Mulching around plants helps the soil to retain moisture and nutrients. It also helps to deter weed growth and can discourage snugs and snails.
After Flower Care
Plants growing indoors require an enforced period of dormancy. Plants growing outside experience this naturally as the seasons change.
To help plants become dormant, when flowering finishes gradually reduce your watering routine so that the soil begins to dry out. This encourages the plant to die back naturally.
Cut away any dead areas with a clean garden scissors. This is also the ideal time to repot the plant or make divisions.
Once the plant has died away move the container to a darker area.
After two or three months resume watering and return the plant to its usual position.
How to Prune
Calla lily plants don’t drop their petals. Instead the flowers roll into a tube and, often, turns green. When this happens the flowers can be cut away from the plant. This is known as deadheading and helps to keep your plants healthy.
Unlike other plants, deadheading a calla lily doesn’t encourage new flowers to form. Instead deadheading encourages the plant to its efforts into storing energy to help them survive the winter.
Allowing flowers to remain on the plant diverts the plant’s energy into forming seed pods. While the plant will flower the following year, flowering may not be as abundant as if you had removed the spent blooms.
Plants growing in containers require repotting every year to prevent them from becoming root bound.
The clearest sign that the plant is root bound, or pot bound, is roots emerging from the drainage holes in the bottom of the container. The soil around the plant may also dry out more quickly than usual and the growth habit of the plant may slow or cease.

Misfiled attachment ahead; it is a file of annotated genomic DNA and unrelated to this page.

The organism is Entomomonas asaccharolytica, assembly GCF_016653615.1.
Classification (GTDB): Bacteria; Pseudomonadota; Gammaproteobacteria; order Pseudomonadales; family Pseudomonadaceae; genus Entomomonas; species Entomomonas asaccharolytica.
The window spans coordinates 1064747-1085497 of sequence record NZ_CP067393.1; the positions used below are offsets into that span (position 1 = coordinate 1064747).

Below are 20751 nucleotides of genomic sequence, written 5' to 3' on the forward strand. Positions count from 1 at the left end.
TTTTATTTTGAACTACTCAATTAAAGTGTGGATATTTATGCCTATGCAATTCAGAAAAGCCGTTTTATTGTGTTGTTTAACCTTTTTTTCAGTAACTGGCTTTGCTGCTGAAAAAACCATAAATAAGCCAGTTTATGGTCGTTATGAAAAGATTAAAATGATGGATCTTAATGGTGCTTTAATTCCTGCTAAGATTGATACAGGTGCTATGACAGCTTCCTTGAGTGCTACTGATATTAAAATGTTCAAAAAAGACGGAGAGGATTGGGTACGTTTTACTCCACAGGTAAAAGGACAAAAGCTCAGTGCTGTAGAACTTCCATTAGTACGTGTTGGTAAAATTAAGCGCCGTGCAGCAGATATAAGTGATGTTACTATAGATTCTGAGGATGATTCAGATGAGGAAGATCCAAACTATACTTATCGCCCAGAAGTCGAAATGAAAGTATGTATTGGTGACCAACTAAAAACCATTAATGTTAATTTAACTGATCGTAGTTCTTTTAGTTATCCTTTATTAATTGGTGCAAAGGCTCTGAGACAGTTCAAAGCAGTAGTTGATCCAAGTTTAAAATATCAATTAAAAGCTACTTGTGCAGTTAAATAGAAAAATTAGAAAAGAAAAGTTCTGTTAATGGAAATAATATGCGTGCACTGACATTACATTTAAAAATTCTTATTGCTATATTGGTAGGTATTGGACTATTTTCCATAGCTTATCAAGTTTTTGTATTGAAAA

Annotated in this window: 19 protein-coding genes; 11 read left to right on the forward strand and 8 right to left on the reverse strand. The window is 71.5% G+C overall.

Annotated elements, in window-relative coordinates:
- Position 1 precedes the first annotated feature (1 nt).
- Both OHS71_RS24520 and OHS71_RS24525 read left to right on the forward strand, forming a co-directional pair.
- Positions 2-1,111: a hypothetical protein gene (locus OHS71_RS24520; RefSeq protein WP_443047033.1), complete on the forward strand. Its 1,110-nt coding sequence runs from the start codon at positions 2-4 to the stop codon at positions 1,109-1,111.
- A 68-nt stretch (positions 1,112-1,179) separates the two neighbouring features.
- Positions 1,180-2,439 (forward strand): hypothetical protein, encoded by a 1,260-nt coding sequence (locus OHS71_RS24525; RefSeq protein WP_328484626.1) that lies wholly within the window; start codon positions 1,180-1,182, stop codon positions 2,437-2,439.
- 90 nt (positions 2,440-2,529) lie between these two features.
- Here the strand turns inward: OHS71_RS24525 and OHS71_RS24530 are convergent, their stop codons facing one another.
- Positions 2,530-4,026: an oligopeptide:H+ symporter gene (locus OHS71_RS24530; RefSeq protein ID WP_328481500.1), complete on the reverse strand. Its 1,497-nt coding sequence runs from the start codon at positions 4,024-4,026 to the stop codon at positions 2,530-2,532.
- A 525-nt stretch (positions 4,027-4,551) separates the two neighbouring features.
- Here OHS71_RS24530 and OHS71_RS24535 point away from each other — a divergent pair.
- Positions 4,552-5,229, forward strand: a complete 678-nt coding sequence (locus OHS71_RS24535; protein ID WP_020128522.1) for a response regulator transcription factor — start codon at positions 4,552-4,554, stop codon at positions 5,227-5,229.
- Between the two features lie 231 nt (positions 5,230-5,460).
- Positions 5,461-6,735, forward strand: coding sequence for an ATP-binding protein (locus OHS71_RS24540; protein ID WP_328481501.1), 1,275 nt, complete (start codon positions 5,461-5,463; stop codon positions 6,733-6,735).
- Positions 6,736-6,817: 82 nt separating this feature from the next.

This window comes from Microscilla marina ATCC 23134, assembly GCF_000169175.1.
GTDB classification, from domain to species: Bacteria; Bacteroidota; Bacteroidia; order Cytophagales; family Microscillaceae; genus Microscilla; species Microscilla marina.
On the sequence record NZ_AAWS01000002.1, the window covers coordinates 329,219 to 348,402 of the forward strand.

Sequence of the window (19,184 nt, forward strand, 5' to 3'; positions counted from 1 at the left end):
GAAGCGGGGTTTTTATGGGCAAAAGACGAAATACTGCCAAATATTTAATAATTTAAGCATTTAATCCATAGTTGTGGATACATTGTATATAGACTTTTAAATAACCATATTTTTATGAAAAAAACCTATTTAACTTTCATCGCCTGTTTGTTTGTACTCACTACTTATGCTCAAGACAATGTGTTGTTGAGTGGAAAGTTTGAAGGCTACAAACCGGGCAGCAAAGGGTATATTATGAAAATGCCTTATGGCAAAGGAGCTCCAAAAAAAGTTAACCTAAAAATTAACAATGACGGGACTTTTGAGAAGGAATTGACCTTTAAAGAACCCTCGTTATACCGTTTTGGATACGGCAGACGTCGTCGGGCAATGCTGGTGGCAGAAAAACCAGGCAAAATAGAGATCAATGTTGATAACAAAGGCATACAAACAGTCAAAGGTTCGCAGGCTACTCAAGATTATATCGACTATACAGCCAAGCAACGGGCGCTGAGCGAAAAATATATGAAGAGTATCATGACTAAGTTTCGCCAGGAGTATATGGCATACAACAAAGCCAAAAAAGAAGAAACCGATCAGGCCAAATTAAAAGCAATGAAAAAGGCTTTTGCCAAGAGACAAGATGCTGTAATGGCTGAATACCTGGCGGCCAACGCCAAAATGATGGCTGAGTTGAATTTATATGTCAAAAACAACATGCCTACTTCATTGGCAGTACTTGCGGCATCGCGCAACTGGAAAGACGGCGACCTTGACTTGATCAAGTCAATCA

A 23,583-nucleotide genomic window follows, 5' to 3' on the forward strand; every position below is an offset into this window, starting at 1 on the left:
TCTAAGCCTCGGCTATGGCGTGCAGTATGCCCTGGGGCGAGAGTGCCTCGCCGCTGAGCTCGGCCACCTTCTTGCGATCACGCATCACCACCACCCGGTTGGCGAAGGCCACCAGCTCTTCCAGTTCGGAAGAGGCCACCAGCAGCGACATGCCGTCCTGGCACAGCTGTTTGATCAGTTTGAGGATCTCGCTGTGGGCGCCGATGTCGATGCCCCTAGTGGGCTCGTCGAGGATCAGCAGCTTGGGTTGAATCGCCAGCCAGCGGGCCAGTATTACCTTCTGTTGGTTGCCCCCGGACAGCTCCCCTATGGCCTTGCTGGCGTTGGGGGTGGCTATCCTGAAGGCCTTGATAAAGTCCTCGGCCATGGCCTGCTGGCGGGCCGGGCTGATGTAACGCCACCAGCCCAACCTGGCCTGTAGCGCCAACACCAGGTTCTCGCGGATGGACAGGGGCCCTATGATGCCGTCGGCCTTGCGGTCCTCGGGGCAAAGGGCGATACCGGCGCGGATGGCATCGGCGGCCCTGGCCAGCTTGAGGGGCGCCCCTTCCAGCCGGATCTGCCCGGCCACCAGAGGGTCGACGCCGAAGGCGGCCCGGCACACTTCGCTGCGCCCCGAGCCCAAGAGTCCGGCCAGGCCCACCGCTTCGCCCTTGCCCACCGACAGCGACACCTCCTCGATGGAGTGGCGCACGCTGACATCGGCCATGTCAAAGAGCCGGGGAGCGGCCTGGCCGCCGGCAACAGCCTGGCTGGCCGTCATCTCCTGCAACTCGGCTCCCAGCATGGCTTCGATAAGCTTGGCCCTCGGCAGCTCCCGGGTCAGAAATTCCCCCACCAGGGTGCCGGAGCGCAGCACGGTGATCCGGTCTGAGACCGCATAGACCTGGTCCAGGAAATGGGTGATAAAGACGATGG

Repotting is best done in the fall after the plant has finished flowering for the year. Before you repot gradually reduce your watering frequency and allow the foliage to naturally die back. This encourages the plant to enter a dormant period.
Within a few weeks the soil will dry out completely and the plant will have become dormant. At this point you can safely remove the plant from its container and replant in a new pot filled with fresh potting soil.
The new container should be the same size or slightly larger than the old pot. It should also be clean and have drainage holes in the bottom.
After planting you can gradually resume watering. Aim to keep the soil moist for a few days after repotting. This wakes up the plant and helps it to establish itself in its new home.
Overwintering the Calla Lily Plant
Plants growing outdoors may require some extra care to help them survive the winter.
In colder climates they are best treated as tender perennials. This means that you need to provide them with some protection during the winter months. To do this, dig up tubers in the fall, before the first frost. Some growers allow the bulbs to experience a light frost so that the frost has killed the foliage. This ensures that the tuber has stored enough nutrients to survive its dormant winter period.
After lifting the tuber, brush away any remaining soil. Do not wash the tuber. Cut away most of the foliage, leave about 2 to 3 inches.
Allow the tuber to dry out for a few days in a warm, dry place. This is known as curing and allows the skin time to toughen up. This process is vital to helping the tubers survive the winter. Curing usually takes about 3 days.